California’s wildfires illuminate the importance of climate resilience

A few weeks ago, Pacific Gas & Energy cut power to about 800,000 customers in northern California in an attempt to prevent wildfires from sparking. The mass outage was intended to stop trees from crashing into Pacific Gas & Energy lines when dry winds blew in after months without considerable rainfall in the area. While the power was out, PG&E had to inspect all of the power lines included in the outage and fix any damage that was found. Some California residents were without electricity for up to three days over 34 counties. This widespread blackout was the largest ever in the state’s history.

The unfortunate reality is that planned power outages like this are projected to become the new normal as regions all over California continue to experience windy conditions, low humidity, and hot temperatures. NPR reported that California residents can expect to experience intermittent blackouts for the next 10 years due to the increasing chance of wildfires in the state.

But there’s more to this story. As of last week, a 600-acre wildfire is burning across west Los Angeles. The Getty fire has already destroyed eight residences and threatens thousands of others. And there are multiple other wildfires currently ablaze in California – including one in Sonoma County, the epicenter of the state’s wine industry. Although California officially emerged from a drought for the first time in eight years back in March, wildfires are continuing to occur all over the state this fall.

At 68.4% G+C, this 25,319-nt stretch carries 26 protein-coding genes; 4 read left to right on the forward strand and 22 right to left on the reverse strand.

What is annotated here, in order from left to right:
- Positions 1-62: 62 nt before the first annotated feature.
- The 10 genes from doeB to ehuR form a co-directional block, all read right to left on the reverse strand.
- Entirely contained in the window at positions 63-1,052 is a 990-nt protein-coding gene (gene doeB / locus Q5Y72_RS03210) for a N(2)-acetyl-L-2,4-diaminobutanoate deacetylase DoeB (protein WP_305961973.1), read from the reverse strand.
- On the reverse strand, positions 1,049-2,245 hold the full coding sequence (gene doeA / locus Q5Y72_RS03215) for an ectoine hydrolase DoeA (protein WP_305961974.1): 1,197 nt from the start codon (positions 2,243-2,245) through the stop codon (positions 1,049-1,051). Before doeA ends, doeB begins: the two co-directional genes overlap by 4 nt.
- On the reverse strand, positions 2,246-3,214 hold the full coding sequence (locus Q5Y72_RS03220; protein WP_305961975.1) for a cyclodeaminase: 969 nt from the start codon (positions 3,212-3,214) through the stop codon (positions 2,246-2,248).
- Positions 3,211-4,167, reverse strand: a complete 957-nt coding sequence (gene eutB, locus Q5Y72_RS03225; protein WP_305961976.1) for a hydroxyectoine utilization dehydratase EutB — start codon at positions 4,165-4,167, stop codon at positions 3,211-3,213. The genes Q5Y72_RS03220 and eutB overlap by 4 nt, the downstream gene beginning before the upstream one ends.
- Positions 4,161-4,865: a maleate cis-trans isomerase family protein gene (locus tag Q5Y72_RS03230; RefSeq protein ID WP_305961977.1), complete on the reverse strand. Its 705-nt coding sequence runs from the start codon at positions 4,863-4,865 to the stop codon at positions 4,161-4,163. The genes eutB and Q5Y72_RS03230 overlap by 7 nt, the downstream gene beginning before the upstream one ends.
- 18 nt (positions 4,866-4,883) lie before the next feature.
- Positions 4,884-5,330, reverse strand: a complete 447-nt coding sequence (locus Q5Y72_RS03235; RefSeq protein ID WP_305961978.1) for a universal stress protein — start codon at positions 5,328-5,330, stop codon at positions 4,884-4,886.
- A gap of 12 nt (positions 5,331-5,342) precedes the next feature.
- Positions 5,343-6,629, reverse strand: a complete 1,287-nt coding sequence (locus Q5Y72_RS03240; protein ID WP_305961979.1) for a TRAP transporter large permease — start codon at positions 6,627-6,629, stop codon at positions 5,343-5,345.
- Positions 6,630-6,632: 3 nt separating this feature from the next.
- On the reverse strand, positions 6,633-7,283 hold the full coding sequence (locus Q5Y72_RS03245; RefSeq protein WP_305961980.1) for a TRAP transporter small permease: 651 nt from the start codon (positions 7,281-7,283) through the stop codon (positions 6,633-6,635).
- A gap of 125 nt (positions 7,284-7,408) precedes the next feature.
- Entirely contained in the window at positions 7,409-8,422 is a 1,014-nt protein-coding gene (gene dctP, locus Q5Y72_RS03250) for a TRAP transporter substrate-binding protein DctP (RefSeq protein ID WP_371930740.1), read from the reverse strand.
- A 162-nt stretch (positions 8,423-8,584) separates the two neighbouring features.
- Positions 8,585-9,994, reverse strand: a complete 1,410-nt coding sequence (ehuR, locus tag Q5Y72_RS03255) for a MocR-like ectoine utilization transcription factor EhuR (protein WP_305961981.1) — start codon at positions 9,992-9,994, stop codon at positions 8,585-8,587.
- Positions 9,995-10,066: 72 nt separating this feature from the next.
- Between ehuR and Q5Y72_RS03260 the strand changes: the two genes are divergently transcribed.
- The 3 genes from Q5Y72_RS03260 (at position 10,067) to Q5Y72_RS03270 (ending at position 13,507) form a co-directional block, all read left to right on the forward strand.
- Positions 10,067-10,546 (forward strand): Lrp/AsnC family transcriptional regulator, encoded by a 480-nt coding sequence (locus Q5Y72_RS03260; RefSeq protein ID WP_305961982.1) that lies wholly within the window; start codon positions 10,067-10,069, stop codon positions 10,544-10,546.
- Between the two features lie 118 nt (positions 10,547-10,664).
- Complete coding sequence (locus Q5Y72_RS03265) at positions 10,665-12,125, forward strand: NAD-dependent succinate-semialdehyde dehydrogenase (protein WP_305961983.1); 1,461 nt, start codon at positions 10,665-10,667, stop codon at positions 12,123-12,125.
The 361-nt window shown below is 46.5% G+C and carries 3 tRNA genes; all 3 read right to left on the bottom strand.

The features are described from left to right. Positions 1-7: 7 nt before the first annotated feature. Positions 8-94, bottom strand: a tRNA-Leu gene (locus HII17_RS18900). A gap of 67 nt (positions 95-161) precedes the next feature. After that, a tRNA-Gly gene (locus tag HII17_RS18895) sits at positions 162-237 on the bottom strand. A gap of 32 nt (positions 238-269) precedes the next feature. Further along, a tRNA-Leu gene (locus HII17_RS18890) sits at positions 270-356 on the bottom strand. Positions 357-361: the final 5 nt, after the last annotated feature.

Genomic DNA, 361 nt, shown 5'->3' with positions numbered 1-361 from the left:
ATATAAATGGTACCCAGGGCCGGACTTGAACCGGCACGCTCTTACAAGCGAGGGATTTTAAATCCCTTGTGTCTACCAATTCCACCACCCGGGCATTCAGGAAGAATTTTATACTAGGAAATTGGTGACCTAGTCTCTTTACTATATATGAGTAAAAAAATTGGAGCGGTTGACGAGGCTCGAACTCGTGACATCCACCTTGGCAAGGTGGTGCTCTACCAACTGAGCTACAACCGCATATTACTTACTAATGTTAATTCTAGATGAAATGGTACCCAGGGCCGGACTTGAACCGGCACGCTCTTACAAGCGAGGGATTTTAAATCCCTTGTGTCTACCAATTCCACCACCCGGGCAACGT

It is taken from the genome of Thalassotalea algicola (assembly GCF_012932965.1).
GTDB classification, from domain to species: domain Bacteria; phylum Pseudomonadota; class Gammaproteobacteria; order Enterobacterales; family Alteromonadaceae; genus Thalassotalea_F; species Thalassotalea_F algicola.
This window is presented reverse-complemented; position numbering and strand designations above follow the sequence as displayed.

California’s recent fires have increased pressure on utility companies to boost resiliency on the West Coast. As proactive blackouts are adopted by utility companies as a preventive measure against wildfires in the west, storms are becoming more intense and the sea level continues to rise. It’s safe to say that climate change adaption and resilience in our communities is now more important than ever.

What is resilience?

“Resilience” refers to a community’s capacity to bounce back quickly from any natural or manmade shock. Resiliency means having a system in place that can act independently from the utility, or a microgrid, in the event of a major event, like a wildfire. The question is, how do we make our energy systems flexible enough to handle challenges brought on by climate change?

Community solutions

Making relatively incremental changes can help reduce the overall stress put on local power grids in areas with large populations. Some communities have begun to take on projects that will help them become more energy resilient as the effects of climate change continue to become more real.

Examples include:

  • Microgrids that combine on-site generation technologies, like solar panels or thermal engines with energy storage
  • Utility energy efficiency programs, including building energy-efficient homes and offices and deploying combined heat and power programs